- Common alder pollen seeds have been found in peat, showing that the tree has been in Britain for thousands of years.
- Alder prefers wet ground and is often seen on the banks of rivers.
- When the wood is cut it takes on a blood-orange tinge, which made people think it was bleeding.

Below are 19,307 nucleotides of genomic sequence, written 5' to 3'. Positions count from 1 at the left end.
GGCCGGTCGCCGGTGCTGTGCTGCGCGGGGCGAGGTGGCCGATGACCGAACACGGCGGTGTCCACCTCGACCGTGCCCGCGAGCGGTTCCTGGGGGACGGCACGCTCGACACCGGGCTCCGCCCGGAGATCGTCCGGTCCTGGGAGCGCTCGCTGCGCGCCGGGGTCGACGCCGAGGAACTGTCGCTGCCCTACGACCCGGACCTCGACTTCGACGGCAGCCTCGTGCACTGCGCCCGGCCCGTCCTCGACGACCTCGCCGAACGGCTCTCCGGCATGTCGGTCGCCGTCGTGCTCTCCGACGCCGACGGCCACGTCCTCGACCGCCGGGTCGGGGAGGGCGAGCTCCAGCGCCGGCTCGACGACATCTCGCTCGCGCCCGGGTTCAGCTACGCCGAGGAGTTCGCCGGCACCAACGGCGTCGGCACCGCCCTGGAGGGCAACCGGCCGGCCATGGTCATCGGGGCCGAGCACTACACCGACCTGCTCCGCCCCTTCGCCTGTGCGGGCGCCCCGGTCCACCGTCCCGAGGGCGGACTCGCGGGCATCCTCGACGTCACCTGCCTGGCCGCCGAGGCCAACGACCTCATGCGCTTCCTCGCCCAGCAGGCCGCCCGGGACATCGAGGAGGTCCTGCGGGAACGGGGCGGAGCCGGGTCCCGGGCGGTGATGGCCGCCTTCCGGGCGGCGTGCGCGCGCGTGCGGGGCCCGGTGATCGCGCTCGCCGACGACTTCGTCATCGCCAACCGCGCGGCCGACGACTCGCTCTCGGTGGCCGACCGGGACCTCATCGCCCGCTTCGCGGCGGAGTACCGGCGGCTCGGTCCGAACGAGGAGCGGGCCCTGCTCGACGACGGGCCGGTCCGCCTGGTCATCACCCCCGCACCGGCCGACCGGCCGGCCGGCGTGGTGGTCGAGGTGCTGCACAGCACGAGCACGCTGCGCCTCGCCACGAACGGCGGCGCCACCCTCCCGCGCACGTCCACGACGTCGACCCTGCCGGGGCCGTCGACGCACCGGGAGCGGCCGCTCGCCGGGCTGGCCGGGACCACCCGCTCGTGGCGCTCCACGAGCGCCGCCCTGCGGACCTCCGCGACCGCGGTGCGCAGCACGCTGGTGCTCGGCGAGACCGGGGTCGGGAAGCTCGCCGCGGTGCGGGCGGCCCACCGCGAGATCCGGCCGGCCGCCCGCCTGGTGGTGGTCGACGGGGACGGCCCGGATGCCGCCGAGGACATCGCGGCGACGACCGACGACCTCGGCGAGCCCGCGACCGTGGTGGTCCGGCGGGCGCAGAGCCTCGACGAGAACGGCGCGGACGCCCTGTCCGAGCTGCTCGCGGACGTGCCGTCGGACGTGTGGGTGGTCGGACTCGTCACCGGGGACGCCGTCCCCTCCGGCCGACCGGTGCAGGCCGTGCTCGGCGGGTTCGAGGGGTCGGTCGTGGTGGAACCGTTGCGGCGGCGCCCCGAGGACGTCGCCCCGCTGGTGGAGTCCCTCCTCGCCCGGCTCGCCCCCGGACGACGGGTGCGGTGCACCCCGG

- The bark, fruit and leaves have been used to make dye. While the wood was used to make clogs, broom handles and charcoal.
*Artwork provided via https://www.countrylife.co.uk/gardens/a-simple-guide-to-identifying-british-trees-85493